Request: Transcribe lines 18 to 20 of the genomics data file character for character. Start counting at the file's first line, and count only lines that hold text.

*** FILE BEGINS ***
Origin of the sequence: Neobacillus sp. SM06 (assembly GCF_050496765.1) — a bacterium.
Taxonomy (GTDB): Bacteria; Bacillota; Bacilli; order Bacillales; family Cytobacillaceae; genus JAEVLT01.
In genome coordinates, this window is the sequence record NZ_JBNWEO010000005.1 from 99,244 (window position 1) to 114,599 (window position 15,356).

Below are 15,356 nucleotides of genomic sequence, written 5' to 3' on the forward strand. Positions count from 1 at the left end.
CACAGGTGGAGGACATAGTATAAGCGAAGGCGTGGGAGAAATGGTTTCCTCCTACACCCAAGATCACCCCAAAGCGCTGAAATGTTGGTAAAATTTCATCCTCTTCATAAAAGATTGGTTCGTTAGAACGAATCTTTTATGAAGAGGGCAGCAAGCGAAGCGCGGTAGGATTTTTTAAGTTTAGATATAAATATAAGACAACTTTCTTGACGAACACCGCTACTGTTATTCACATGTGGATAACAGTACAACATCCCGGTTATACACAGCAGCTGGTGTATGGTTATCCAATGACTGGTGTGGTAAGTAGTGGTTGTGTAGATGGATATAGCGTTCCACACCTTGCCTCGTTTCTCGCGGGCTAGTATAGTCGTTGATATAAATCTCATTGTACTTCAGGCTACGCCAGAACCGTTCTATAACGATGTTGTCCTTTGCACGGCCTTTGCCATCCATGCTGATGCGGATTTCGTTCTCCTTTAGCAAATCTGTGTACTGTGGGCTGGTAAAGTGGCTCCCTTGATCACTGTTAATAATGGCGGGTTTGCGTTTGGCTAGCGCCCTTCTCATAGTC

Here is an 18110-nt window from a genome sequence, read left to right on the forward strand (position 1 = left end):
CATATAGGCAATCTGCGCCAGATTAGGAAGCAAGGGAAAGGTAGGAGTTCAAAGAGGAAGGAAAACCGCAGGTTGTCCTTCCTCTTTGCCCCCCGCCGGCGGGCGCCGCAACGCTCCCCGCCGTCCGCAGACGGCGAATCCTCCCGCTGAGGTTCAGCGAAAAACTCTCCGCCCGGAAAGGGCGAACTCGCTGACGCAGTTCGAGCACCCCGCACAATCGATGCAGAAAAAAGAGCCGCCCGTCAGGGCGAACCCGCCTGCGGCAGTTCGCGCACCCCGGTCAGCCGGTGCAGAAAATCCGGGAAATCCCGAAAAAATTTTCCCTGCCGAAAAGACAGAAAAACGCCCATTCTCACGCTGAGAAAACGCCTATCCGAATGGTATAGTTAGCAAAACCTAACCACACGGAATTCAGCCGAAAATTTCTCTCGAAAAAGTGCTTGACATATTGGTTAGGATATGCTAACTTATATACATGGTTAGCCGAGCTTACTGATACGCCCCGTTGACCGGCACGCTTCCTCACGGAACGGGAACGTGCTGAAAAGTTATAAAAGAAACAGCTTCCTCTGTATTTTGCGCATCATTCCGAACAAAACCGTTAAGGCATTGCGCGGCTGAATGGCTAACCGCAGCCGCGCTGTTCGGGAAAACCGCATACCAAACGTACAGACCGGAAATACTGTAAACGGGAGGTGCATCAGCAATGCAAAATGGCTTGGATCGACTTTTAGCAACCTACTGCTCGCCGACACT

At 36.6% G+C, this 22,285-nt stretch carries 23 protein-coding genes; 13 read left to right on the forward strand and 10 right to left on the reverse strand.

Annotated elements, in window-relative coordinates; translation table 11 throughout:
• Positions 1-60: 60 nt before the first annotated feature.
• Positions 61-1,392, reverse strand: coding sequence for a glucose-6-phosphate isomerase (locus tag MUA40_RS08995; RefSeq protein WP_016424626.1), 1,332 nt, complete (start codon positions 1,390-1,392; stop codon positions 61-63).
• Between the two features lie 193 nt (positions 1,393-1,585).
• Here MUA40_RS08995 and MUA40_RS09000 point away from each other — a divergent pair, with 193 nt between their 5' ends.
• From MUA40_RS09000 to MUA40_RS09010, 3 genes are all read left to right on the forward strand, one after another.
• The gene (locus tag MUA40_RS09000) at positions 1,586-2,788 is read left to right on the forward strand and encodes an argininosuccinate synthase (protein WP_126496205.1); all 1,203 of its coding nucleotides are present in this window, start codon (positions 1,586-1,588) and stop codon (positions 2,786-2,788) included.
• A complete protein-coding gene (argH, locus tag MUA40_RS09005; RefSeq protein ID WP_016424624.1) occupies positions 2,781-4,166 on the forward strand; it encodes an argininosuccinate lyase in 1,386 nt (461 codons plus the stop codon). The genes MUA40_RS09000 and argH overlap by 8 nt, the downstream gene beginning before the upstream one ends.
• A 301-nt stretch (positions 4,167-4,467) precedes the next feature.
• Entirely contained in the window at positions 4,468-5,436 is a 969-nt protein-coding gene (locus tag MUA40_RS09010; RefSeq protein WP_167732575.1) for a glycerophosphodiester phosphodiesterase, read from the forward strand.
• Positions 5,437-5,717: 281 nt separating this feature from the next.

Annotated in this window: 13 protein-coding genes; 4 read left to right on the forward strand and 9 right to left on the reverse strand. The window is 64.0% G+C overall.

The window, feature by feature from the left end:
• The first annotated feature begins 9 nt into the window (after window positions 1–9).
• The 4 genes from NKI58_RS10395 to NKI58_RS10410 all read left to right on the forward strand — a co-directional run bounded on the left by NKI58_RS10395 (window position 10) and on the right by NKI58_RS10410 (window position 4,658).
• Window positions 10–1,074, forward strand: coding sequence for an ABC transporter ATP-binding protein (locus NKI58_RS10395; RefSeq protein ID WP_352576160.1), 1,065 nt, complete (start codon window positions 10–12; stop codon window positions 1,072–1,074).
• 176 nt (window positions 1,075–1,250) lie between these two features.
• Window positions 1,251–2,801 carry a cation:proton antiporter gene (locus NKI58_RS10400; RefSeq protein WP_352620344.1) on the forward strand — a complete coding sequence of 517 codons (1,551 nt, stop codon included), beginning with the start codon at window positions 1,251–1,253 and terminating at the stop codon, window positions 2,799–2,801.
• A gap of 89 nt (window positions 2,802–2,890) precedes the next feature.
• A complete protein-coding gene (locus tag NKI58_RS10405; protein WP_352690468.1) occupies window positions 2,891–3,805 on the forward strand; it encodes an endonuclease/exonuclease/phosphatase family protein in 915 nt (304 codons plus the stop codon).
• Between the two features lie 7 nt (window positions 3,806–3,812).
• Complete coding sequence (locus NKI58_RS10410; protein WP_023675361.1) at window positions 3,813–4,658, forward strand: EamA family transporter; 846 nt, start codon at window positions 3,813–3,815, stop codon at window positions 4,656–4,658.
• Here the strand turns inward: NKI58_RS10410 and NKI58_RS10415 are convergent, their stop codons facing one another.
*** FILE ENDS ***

• Entirely contained in the window at positions 4,468-5,436 is a 969-nt protein-coding gene (locus tag MUA40_RS09010; RefSeq protein WP_167732575.1) for a glycerophosphodiester phosphodiesterase, read from the forward strand.
• Positions 5,437-5,717: 281 nt separating this feature from the next.

Annotated in this window: 13 protein-coding genes; 4 read left to right on the forward strand and 9 right to left on the reverse strand. The window is 64.0% G+C overall.